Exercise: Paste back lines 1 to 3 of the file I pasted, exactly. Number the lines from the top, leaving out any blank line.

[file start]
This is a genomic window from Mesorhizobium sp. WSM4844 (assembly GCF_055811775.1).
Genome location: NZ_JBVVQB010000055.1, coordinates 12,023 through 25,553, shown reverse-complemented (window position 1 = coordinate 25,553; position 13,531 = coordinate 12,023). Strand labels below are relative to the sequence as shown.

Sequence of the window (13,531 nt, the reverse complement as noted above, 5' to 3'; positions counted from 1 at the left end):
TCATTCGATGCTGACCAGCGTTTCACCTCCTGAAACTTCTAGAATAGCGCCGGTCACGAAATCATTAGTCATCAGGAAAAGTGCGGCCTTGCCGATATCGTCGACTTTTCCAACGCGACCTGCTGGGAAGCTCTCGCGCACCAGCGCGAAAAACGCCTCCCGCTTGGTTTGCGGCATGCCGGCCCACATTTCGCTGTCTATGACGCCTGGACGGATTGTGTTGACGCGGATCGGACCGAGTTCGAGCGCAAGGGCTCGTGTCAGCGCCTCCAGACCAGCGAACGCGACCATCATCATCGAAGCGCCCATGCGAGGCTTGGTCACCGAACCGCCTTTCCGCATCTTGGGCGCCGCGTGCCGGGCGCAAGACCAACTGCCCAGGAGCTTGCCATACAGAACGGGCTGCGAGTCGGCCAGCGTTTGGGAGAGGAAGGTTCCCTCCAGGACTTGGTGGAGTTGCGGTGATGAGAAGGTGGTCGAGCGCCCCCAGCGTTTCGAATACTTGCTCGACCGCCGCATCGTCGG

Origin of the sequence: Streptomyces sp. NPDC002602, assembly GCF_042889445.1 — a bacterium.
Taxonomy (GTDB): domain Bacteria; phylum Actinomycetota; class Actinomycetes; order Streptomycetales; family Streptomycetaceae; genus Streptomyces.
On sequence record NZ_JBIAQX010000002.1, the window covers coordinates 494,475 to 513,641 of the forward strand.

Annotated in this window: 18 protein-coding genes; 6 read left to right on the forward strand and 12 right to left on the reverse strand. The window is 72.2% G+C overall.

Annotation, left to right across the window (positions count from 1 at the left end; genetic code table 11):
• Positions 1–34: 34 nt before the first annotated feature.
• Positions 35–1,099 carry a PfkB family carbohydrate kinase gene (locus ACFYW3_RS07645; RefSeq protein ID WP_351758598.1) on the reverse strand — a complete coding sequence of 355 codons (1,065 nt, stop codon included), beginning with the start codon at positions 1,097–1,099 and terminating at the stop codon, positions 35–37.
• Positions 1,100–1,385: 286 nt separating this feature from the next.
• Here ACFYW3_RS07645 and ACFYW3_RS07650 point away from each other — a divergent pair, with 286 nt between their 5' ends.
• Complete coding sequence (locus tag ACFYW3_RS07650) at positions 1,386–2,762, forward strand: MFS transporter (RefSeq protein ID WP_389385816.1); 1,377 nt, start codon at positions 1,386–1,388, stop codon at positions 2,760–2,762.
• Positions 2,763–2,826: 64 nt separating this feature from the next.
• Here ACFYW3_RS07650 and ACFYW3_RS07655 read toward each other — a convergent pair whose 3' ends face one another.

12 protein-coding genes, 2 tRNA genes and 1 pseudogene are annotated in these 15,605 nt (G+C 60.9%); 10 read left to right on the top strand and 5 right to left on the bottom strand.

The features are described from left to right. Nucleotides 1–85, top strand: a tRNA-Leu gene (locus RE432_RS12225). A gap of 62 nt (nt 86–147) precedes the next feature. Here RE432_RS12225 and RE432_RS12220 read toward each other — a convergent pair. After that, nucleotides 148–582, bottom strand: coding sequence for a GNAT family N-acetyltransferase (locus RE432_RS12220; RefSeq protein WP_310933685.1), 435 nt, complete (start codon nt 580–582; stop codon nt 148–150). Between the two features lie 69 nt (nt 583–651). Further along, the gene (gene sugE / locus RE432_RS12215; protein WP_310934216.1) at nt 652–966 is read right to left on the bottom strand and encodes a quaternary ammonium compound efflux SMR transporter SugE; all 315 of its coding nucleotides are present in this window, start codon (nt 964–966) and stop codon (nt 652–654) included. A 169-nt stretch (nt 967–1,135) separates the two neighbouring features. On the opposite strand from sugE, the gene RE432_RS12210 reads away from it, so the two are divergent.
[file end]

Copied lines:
This is a genomic window from Mesorhizobium sp. WSM4844 (assembly GCF_055811775.1).
Genome location: NZ_JBVVQB010000055.1, coordinates 12,023 through 25,553, shown reverse-complemented (window position 1 = coordinate 25,553; position 13,531 = coordinate 12,023). Strand labels below are relative to the sequence as shown.

Sequence of the window (13,531 nt, the reverse complement as noted above, 5' to 3'; positions counted from 1 at the left end):